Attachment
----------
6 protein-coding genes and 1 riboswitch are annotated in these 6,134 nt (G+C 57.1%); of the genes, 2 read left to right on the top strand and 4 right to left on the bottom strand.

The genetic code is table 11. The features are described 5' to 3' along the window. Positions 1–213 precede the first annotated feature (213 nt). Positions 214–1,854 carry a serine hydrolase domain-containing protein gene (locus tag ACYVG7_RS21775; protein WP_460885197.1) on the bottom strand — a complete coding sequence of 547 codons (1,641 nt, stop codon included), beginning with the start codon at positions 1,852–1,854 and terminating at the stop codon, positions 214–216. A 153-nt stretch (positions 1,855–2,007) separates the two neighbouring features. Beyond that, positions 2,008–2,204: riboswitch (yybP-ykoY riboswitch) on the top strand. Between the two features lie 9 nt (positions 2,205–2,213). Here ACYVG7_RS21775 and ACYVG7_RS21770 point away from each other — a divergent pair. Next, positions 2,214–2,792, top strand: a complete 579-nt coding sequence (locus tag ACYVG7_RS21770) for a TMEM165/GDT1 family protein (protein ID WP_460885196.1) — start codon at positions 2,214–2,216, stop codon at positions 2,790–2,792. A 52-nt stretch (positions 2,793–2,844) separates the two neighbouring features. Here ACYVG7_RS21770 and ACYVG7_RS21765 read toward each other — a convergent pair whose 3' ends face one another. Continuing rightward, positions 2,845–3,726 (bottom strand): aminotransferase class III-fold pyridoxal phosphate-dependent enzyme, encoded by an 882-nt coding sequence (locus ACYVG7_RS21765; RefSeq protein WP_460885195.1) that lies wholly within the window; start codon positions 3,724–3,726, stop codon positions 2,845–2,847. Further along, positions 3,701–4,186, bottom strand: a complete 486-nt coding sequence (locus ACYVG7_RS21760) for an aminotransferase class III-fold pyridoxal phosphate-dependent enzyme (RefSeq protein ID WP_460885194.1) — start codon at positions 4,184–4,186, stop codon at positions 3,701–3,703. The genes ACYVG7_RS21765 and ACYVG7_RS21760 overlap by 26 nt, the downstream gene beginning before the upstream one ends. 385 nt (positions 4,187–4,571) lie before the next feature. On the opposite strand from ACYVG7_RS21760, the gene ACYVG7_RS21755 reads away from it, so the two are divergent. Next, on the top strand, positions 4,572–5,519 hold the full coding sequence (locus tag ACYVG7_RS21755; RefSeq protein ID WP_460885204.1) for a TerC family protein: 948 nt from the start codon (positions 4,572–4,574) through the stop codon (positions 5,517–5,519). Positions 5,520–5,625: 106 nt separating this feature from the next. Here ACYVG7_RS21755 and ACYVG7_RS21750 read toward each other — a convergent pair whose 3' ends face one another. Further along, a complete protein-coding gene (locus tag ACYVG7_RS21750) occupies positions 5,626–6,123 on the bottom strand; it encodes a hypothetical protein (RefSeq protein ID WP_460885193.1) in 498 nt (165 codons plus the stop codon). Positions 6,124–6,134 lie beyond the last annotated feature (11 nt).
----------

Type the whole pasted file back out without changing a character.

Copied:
6 protein-coding genes and 1 riboswitch are annotated in these 6,134 nt (G+C 57.1%); of the genes, 2 read left to right on the top strand and 4 right to left on the bottom strand.

The genetic code is table 11. The features are described 5' to 3' along the window. Positions 1–213 precede the first annotated feature (213 nt). Positions 214–1,854 carry a serine hydrolase domain-containing protein gene (locus tag ACYVG7_RS21775; protein WP_460885197.1) on the bottom strand — a complete coding sequence of 547 codons (1,641 nt, stop codon included), beginning with the start codon at positions 1,852–1,854 and terminating at the stop codon, positions 214–216. A 153-nt stretch (positions 1,855–2,007) separates the two neighbouring features. Beyond that, positions 2,008–2,204: riboswitch (yybP-ykoY riboswitch) on the top strand. Between the two features lie 9 nt (positions 2,205–2,213). Here ACYVG7_RS21775 and ACYVG7_RS21770 point away from each other — a divergent pair. Next, positions 2,214–2,792, top strand: a complete 579-nt coding sequence (locus tag ACYVG7_RS21770) for a TMEM165/GDT1 family protein (protein ID WP_460885196.1) — start codon at positions 2,214–2,216, stop codon at positions 2,790–2,792. A 52-nt stretch (positions 2,793–2,844) separates the two neighbouring features. Here ACYVG7_RS21770 and ACYVG7_RS21765 read toward each other — a convergent pair whose 3' ends face one another. Continuing rightward, positions 2,845–3,726 (bottom strand): aminotransferase class III-fold pyridoxal phosphate-dependent enzyme, encoded by an 882-nt coding sequence (locus ACYVG7_RS21765; RefSeq protein WP_460885195.1) that lies wholly within the window; start codon positions 3,724–3,726, stop codon positions 2,845–2,847. Further along, positions 3,701–4,186, bottom strand: a complete 486-nt coding sequence (locus ACYVG7_RS21760) for an aminotransferase class III-fold pyridoxal phosphate-dependent enzyme (RefSeq protein ID WP_460885194.1) — start codon at positions 4,184–4,186, stop codon at positions 3,701–3,703. The genes ACYVG7_RS21765 and ACYVG7_RS21760 overlap by 26 nt, the downstream gene beginning before the upstream one ends. 385 nt (positions 4,187–4,571) lie before the next feature. On the opposite strand from ACYVG7_RS21760, the gene ACYVG7_RS21755 reads away from it, so the two are divergent. Next, on the top strand, positions 4,572–5,519 hold the full coding sequence (locus tag ACYVG7_RS21755; RefSeq protein ID WP_460885204.1) for a TerC family protein: 948 nt from the start codon (positions 4,572–4,574) through the stop codon (positions 5,517–5,519). Positions 5,520–5,625: 106 nt separating this feature from the next. Here ACYVG7_RS21755 and ACYVG7_RS21750 read toward each other — a convergent pair whose 3' ends face one another. Further along, a complete protein-coding gene (locus tag ACYVG7_RS21750) occupies positions 5,626–6,123 on the bottom strand; it encodes a hypothetical protein (RefSeq protein ID WP_460885193.1) in 498 nt (165 codons plus the stop codon). Positions 6,124–6,134 lie beyond the last annotated feature (11 nt).